I carefully listened to those stories and after discussing with my husband and children decided to follow their example, come what may, before we were taken to the proposed detention camp and held there till we could be sent back. Soon, we established contact with one of them, directly involved in organising these escape operations. He demanded Rs. 10,000 then roughly equivalent to USD4,000.00 for his services. Fortunately, we had some ready cash, the sale proceeds of our car, and the deal was made. Right at this time, a young, robust Bangali gentleman with his 14-year-old daughter volunteered to join our group. This proved to be a boon for us.

As the time of our secret departure from Islamabad was approaching, I was getting very worried about our personal safety during the flight. How prudent would it be to repose complete trust on total strangers who would take us across the desolate mountain path towards the border during night. What, if they betrayed our confidence and try to be nasty especially to the two young girls?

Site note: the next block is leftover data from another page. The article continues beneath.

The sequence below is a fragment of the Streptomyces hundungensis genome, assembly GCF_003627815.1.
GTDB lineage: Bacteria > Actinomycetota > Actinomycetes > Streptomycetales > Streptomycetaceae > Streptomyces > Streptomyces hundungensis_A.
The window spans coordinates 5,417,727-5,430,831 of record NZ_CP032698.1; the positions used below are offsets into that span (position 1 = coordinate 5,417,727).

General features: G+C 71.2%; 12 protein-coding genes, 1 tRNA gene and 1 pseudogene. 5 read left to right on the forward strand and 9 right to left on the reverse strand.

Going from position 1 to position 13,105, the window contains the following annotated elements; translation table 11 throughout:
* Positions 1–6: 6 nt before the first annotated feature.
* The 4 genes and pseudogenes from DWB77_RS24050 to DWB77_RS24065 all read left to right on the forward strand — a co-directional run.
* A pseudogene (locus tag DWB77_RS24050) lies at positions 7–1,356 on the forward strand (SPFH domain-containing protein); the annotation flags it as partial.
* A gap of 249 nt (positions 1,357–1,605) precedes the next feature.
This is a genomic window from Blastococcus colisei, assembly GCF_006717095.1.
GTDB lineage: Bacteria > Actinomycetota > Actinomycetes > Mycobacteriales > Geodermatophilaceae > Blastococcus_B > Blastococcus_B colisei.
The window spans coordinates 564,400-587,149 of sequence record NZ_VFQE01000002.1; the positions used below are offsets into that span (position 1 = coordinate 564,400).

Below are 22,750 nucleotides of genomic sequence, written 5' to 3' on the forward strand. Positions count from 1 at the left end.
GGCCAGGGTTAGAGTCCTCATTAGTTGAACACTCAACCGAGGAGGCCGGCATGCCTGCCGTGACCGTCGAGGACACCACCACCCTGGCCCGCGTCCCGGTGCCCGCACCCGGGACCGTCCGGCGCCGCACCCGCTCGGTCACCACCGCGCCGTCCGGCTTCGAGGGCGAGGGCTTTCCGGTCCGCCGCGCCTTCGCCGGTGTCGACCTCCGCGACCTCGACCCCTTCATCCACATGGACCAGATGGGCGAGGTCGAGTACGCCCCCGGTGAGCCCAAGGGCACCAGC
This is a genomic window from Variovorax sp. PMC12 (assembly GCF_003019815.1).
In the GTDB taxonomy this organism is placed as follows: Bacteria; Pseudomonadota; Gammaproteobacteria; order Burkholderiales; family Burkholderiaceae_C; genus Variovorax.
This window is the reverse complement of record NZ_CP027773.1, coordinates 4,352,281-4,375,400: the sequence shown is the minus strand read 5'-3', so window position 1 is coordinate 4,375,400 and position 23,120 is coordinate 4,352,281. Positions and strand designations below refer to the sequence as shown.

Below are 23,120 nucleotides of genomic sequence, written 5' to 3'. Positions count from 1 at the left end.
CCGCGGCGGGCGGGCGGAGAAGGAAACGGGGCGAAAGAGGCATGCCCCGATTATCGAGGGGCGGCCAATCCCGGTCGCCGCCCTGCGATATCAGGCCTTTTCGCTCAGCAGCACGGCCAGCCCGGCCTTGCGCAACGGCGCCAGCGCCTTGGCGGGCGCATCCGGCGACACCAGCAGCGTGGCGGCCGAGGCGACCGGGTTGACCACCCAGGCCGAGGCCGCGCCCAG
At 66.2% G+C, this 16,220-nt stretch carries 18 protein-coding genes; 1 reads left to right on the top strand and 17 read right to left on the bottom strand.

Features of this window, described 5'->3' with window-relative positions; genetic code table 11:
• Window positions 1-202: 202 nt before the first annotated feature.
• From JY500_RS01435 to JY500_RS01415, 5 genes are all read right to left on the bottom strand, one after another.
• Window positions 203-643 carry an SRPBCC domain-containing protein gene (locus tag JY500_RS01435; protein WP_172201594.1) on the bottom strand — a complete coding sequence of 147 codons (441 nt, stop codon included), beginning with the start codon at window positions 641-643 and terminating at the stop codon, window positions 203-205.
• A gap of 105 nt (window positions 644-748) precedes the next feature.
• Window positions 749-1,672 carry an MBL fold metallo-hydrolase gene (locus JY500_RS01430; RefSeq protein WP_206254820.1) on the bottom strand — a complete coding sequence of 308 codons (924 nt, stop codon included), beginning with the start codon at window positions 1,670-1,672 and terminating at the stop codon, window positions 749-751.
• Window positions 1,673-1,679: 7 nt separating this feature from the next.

Hearing about my concern, the man responsible for the operation came to see me in his car. His driver, instead of waiting for him kept on driving around at a safe distance from our house so as not to arouse any suspicion in the neighbourhood about an unknown man visiting a Bangali family. During the discussion, he had the two girls brought before him, and made a solemn pledge that they would get the same protection and treatment as his own daughters during the entire journey until we reached Kabul.